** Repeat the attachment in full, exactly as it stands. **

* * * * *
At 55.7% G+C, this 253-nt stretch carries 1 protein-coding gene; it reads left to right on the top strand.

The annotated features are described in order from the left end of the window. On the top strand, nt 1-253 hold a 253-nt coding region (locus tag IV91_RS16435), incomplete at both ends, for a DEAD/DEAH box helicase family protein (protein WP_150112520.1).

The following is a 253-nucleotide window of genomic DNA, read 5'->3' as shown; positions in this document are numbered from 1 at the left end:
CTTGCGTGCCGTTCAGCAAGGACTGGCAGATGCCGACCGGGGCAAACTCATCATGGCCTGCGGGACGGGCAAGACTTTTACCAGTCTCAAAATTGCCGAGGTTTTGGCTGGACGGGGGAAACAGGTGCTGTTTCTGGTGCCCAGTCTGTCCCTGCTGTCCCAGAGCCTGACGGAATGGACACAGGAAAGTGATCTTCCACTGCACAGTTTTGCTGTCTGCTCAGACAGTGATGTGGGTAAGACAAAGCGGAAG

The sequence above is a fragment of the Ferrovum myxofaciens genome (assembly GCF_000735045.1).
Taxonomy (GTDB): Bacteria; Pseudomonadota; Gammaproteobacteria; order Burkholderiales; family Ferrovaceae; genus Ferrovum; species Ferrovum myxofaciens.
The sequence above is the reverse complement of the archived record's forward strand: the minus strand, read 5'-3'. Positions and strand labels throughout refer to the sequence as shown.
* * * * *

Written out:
At 55.7% G+C, this 253-nt stretch carries 1 protein-coding gene; it reads left to right on the top strand.

The annotated features are described in order from the left end of the window. On the top strand, nt 1-253 hold a 253-nt coding region (locus tag IV91_RS16435), incomplete at both ends, for a DEAD/DEAH box helicase family protein (protein WP_150112520.1).

The following is a 253-nucleotide window of genomic DNA, read 5'->3' as shown; positions in this document are numbered from 1 at the left end:
CTTGCGTGCCGTTCAGCAAGGACTGGCAGATGCCGACCGGGGCAAACTCATCATGGCCTGCGGGACGGGCAAGACTTTTACCAGTCTCAAAATTGCCGAGGTTTTGGCTGGACGGGGGAAACAGGTGCTGTTTCTGGTGCCCAGTCTGTCCCTGCTGTCCCAGAGCCTGACGGAATGGACACAGGAAAGTGATCTTCCACTGCACAGTTTTGCTGTCTGCTCAGACAGTGATGTGGGTAAGACAAAGCGGAAG

The sequence above is a fragment of the Ferrovum myxofaciens genome (assembly GCF_000735045.1).
Taxonomy (GTDB): Bacteria; Pseudomonadota; Gammaproteobacteria; order Burkholderiales; family Ferrovaceae; genus Ferrovum; species Ferrovum myxofaciens.
The sequence above is the reverse complement of the archived record's forward strand: the minus strand, read 5'-3'. Positions and strand labels throughout refer to the sequence as shown.